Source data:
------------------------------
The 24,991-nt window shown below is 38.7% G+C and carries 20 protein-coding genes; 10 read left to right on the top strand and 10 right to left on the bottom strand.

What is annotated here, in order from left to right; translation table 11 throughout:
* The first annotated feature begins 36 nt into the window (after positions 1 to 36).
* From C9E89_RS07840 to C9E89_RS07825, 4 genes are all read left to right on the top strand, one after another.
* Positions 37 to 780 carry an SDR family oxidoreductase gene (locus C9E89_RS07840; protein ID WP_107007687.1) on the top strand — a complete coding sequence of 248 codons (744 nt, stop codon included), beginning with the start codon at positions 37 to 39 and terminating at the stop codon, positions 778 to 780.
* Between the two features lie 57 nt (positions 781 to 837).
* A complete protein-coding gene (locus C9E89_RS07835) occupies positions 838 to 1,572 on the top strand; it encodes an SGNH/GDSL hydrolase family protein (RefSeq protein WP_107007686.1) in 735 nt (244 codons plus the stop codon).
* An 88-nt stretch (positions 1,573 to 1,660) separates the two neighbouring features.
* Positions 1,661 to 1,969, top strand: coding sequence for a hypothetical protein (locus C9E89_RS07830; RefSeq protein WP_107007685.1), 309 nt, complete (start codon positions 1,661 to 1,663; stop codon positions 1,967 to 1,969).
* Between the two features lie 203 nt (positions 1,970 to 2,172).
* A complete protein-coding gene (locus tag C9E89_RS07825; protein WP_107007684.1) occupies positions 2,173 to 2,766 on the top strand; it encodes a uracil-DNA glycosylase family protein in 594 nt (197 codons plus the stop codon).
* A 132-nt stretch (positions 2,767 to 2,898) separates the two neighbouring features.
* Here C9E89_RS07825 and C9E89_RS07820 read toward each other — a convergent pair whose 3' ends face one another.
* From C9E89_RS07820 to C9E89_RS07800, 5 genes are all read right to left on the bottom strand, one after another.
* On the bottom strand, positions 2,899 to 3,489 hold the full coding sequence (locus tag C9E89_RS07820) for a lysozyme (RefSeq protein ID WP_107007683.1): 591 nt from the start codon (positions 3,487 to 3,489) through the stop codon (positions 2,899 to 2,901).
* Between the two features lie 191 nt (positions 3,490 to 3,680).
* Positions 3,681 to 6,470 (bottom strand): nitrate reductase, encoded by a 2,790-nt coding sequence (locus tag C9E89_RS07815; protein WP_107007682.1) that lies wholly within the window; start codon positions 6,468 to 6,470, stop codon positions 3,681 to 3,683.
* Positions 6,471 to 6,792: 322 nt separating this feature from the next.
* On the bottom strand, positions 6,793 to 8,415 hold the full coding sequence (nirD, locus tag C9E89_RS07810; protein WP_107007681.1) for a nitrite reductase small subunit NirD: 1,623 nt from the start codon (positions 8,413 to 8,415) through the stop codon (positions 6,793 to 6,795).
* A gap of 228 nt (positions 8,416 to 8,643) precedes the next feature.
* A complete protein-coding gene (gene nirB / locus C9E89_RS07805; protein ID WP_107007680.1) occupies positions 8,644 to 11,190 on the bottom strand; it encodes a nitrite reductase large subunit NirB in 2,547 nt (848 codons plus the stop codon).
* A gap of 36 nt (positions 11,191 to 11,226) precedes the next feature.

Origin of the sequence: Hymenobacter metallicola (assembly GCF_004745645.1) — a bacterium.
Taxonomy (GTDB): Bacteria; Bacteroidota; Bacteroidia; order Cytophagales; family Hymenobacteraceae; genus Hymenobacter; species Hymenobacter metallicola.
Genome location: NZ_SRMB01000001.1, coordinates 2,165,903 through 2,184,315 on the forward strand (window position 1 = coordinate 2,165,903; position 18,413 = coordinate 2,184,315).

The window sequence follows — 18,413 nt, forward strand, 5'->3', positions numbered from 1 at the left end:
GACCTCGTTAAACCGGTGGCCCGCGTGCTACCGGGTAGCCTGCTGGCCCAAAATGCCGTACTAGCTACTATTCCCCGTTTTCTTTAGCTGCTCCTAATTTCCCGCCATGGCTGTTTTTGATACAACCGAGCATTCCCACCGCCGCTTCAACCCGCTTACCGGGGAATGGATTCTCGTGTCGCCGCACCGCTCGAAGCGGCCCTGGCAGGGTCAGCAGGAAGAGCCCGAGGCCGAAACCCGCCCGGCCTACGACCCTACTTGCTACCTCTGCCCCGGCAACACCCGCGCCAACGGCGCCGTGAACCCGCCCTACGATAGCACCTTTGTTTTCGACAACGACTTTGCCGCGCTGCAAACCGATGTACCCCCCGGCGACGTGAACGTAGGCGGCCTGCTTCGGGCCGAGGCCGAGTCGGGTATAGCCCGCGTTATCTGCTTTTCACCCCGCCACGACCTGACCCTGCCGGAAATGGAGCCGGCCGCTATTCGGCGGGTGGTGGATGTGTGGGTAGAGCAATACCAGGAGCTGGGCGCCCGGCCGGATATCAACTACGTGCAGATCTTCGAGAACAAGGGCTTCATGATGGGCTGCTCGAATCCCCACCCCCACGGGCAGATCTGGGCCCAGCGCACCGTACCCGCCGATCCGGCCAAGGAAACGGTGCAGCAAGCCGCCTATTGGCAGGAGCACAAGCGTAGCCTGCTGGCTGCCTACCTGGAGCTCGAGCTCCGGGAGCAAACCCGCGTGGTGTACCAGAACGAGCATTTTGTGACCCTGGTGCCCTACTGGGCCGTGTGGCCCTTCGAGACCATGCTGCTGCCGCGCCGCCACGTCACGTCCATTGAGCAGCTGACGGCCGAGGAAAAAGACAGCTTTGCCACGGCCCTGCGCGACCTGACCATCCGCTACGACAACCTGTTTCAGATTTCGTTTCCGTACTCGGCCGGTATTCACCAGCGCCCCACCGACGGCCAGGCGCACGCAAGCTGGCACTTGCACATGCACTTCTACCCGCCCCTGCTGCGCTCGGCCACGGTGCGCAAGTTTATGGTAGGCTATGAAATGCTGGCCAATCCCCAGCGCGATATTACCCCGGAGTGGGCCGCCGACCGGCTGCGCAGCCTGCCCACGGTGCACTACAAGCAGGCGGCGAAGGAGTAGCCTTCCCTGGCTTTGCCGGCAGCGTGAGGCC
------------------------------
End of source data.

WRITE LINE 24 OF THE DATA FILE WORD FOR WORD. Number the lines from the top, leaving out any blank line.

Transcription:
Taxonomy (GTDB): Bacteria; Bacteroidota; Bacteroidia; order Cytophagales; family Hymenobacteraceae; genus Hymenobacter; species Hymenobacter metallicola.